When I brought the subject up it was in hope that the topic would get the attention that it well deserves, Anything to help the less-informed to NOT impose those ugly marks prematurely to thier otherwise new? guns is worth the time spent.
    And again, please refrain from dry-firing cap&ball revolvers, I was the recipient of a used and otherwise pristine stainless '58 that the original owner abused horribly by dry-firing and I just despise the results of that exercise in poor judgement.
  14. TheRodDoc

    TheRodDoc Well-Known Member

    mykeal wrote:
    It is possible to move the hammer from half cock to fully down without going to full cock first by pulling the hammer back slightly (releasing it from the half cock notch), holding the trigger back and lowering the hammer, just like you would do from the full cock position. However, if you don't go all the way from half cock to full cock, the bolt will remain free to rise up through the frame and contact the surface of the cylinder as the hammer drops. This is what causes the scratches on the cylinder surface.

    The Guns were designed to have the hammer lowered from half cock. This is the only way to put the hammer on a safety pin in between two chambers. This alone is not what causes the drag line on the cylinder. What causes that drag line is when some uninformed person tries to rotate the cyl. by hand while the hammer is almost down or slightly raised while the bolt is still at rest on the cylinder.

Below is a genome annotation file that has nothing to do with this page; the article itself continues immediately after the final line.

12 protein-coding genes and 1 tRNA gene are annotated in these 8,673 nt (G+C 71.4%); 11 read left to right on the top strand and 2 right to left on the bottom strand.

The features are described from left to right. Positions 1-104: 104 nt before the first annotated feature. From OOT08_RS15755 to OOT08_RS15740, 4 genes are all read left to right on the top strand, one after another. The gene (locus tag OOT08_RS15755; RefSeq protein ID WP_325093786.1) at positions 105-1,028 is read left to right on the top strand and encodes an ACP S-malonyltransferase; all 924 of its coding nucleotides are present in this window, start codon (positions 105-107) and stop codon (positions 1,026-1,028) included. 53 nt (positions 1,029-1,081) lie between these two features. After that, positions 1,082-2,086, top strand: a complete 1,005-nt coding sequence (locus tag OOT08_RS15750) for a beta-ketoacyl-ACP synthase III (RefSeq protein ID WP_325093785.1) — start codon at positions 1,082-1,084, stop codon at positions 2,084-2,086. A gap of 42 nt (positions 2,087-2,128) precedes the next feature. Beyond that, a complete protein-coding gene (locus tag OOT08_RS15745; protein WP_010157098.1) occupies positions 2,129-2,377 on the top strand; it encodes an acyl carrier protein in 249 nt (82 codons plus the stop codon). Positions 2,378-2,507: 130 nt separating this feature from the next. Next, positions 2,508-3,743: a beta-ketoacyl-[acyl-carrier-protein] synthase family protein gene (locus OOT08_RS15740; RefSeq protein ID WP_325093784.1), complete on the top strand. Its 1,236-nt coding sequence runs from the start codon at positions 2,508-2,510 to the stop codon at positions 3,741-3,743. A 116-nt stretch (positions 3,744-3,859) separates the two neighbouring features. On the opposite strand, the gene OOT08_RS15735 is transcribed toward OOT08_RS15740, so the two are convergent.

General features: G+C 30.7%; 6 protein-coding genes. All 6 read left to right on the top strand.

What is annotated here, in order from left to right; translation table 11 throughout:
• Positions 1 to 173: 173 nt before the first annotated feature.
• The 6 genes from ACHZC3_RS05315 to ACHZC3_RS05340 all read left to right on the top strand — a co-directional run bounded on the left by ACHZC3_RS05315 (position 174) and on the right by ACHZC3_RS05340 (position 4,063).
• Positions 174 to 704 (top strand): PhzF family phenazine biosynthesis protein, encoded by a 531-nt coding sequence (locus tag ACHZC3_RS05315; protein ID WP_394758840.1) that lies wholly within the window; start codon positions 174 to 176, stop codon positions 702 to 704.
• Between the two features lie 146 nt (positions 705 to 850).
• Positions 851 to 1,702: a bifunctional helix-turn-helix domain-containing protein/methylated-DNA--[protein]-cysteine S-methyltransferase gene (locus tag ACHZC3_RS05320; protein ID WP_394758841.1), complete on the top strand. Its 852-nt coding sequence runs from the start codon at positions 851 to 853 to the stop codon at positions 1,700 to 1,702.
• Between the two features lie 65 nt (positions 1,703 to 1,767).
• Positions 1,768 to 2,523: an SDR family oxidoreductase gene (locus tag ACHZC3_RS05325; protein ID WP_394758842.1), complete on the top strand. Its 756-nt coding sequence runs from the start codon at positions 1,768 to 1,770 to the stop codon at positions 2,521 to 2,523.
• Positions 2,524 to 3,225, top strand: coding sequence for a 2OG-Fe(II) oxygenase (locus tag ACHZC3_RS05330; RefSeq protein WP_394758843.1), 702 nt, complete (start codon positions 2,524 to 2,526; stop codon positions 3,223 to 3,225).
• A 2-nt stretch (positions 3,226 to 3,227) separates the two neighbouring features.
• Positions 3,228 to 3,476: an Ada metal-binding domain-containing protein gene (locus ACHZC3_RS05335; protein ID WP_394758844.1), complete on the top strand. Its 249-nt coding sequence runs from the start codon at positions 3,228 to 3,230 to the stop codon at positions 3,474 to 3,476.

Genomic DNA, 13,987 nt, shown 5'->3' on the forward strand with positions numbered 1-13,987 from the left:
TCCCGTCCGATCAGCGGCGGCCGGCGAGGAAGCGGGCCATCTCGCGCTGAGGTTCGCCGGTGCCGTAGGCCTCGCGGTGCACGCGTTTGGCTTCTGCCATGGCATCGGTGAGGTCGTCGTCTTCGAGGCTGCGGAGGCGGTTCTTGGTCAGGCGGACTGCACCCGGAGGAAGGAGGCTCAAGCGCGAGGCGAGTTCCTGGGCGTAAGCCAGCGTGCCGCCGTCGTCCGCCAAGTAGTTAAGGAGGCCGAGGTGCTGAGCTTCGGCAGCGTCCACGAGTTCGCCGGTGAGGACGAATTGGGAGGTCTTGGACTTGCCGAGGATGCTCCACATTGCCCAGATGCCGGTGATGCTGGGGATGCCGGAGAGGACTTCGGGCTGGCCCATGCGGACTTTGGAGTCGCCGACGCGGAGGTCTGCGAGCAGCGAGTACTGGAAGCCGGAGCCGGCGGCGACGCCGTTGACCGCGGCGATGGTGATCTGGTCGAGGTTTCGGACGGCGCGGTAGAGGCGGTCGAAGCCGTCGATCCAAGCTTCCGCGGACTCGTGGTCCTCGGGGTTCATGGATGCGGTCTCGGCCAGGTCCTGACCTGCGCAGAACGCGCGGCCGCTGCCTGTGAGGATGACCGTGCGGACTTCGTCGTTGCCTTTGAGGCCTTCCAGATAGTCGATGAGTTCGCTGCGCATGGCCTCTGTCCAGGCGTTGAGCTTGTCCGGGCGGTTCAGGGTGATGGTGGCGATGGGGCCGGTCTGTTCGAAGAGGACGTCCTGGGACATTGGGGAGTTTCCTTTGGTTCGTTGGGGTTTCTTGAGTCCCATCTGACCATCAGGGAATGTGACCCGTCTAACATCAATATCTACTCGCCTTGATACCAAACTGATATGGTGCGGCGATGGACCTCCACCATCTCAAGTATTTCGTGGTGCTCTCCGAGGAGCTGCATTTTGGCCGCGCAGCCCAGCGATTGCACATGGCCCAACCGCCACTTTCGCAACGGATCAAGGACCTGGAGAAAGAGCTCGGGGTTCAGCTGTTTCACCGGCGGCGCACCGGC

To go from half cock to the safety pin you hold the trigger and pull back the hammer just enough to release it. Then with your other hand rotate the cyl. to line up a safety pin in the center of the hammer notch. (the bolt is not against the cyl. yet) Then lower the hammer onto the pin.

    From there you pull the hammer all the way back to full cock to fire. Without rotating the cylinder by hand.
    Last edited: Nov 30, 2012
  15. Mictlanero

    Mictlanero Well-Known Member

    Thanks! This is making it much clearer. TheRodDoc, your explanation is very helpful and clear. Also when you mentioned - "This alone is not what causes the drag line on the cylinder. What causes that drag line is when some uninformed person tries to rotate the cyl. by hand while the hammer is almost down or slightly raised while the bolt is still at rest on the cylinder."

    The manual is poorly written on p.11 where it discusses putting the hammer on the "safety" position - it would be very easy for people to get those drag marks on the cylinder from following their directions verbatim: "Slightly pull the hammer backward so that the cylinder is free to rotate. (this makes it seem like you don't need to go all the way to 1/2 cock which seems to be exactly what causes those drag marks - they also don't mention depressing the trigger). When the pin is lined up with the hammer slit release hammer downward the cylinder. With a hand slightly rotate the cylinder right or left until the pin gets into the hammer slit."

    I am glad I am learning about this here because you certainly can't learn everything from poorly written manuals.
  16. mykeal

    mykeal Well-Known Member

    Don't think for one minute that we all just figured this out one day and didn't mark up a few cylinders along the way ourselves. Just sayin....:evil:

Share This Page